Django and Big Boy shared many late-night jam sessions.  When Goudie made the first record under his own name– a 1935 tour-de-force playing on three instruments — he was accompanied by Django on guitar and Stephane Grappelli playing piano.

By the early 1930s Goudie was a well-established performer in Paris.  Big Boy’s affiliation with the nascent Federation of Hot Clubs led him to headline a half dozen concerts introducing Django to French jazz enthusiasts and Parisian fans of Swing.  And the towering 6’ 5” tall multi-instrumentalist appeared with Reinhardt and Ekyan on the Swing label.

The effervescent piano playing on these tracks is by stride pianist Joe Turner (not to be confused with Kansas City Blues singer, Big Joe Turner). In “Blues of Yesterdays” Goudie doubles on tenor sax and trumpet.


Andre Ekyan (clarinet and alto sax) and his Orchestra, 1939

Frank “Big Boy” Goudie (trumpet, tenor sax), Django Reinhardt (guitar), Joe Turner (piano), Lucien Simoens (bass), Tommy Benford (drums):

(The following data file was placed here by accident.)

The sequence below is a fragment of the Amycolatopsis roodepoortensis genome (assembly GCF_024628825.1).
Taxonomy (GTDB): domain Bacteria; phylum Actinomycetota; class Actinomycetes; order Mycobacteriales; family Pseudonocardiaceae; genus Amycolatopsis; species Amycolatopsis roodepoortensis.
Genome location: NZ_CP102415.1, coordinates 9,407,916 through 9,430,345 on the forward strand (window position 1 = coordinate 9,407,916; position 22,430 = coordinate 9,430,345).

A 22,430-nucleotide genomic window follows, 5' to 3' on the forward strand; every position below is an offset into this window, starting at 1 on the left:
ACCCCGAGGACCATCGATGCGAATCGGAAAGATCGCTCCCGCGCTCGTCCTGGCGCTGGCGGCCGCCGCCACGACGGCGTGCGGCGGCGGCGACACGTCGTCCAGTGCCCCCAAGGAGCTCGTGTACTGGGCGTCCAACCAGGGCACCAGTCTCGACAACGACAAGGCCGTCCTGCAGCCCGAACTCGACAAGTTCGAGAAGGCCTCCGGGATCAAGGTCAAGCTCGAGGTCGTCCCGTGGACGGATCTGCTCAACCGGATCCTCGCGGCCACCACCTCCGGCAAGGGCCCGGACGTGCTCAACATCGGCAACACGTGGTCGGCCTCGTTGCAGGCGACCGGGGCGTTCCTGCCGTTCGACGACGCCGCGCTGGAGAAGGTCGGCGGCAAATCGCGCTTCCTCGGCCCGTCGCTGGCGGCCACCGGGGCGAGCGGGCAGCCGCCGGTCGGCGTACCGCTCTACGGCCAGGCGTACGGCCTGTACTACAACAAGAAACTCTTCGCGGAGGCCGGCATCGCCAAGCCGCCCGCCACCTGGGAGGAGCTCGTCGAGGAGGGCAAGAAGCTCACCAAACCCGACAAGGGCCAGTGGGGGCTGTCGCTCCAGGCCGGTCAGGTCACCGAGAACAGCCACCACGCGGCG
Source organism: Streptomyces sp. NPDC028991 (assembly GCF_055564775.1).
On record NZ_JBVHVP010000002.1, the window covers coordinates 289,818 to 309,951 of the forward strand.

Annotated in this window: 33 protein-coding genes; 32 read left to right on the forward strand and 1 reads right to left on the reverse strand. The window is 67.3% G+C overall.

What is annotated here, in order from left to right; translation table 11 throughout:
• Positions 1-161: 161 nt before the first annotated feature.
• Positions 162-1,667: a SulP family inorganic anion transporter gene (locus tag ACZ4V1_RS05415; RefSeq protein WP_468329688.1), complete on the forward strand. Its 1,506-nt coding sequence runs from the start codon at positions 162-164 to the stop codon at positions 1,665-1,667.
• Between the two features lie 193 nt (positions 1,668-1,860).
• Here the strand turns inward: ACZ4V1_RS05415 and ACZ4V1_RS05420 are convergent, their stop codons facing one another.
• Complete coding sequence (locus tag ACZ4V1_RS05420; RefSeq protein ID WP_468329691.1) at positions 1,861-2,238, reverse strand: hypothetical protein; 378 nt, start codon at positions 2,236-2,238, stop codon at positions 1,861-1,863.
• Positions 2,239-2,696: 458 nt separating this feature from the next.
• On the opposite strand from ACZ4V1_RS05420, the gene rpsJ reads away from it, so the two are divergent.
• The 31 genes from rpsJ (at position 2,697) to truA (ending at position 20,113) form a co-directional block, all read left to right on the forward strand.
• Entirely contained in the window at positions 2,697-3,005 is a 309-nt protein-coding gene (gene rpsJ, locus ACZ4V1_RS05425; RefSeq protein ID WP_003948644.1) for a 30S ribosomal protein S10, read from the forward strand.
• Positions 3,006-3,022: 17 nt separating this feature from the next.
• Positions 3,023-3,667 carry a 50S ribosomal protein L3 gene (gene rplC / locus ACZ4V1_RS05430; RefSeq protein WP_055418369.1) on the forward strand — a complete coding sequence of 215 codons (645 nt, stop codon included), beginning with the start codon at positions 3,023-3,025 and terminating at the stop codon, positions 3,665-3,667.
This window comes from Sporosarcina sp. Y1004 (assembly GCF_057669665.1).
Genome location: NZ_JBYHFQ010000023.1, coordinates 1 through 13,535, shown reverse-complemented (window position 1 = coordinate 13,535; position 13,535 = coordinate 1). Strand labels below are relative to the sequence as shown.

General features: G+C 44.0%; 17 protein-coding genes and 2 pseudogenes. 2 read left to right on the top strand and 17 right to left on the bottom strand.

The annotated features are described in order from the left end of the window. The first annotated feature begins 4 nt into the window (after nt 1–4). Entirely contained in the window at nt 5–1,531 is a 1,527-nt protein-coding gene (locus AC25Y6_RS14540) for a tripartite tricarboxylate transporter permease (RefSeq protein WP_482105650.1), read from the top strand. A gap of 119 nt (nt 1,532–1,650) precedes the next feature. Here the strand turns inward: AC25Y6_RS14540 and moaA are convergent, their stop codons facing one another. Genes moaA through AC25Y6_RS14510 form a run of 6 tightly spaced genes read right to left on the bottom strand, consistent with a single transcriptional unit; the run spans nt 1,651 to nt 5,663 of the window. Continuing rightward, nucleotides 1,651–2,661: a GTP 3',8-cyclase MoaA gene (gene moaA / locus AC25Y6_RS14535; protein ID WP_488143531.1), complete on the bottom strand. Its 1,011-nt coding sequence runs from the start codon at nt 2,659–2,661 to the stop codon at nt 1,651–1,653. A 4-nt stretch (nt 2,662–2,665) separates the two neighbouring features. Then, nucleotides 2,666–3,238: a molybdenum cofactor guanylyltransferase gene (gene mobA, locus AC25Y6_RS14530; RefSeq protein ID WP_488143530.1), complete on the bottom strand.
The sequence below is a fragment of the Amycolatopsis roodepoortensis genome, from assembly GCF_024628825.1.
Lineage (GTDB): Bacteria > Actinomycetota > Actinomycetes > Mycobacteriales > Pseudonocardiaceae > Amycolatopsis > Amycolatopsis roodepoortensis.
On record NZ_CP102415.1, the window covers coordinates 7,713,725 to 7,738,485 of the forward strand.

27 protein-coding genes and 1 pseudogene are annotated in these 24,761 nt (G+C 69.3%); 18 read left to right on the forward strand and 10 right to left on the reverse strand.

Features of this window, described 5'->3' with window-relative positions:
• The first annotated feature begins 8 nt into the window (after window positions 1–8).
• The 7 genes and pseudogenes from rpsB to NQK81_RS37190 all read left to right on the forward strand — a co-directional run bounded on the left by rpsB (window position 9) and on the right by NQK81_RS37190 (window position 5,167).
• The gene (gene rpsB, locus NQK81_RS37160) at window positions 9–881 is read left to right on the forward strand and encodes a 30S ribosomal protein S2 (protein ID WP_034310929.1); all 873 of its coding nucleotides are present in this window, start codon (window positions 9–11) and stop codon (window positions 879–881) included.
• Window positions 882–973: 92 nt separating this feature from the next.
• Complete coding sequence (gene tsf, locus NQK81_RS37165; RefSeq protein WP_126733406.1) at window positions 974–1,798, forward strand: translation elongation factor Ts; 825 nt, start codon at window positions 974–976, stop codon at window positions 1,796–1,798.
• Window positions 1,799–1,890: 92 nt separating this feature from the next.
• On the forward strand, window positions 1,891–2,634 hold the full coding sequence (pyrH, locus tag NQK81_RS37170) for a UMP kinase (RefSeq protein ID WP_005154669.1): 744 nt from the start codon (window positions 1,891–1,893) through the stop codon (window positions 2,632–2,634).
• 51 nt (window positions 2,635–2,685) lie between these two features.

Darktown Stutters’ Ball


Blues of Yesterdays


The Sheik


Goudie played saxophone at a concert introducing Django, April 11, 1935.

Where’s Django?

Typically, Reinhardt was either late or a no show.  Also seen are Georges Marion (drums), Stephane Grappelli (piano), Roger Chaput (guitar) and Jerry Blake (clarinet).  Photo courtesy and property of Christine Goudie.

In March 1934 a reviewer for the publication Jazz-Tango-Dancing waxed ecstatic over a concert presenting Django with African American vocalist Alberta Hunter, pianist Garland Wilson, Goudie and Ekyan.  “It was the living end when Andre Ekyan, Jungo Reinhardt [sic], his brother and Al Romans joined Big Boy’s band . . . it was delirium incarnate, delirium that lasted long into the night.”

Three decades later in California, Frank told journalist and musician Richard Hadlock in an interview for the San Francisco Examiner (July 1963): “Django had everything.  Feeling, soul, technique.  He could be sentimental or brutal.  He was a natural genius, one of the few who could succeed without training.  Sidney Bechet was like that, too.I never saw Django without his guitar.  He lived for playing.  And he was a wonderful person, not temperamental at all.  He made good money, but he always stayed with the gypsies.”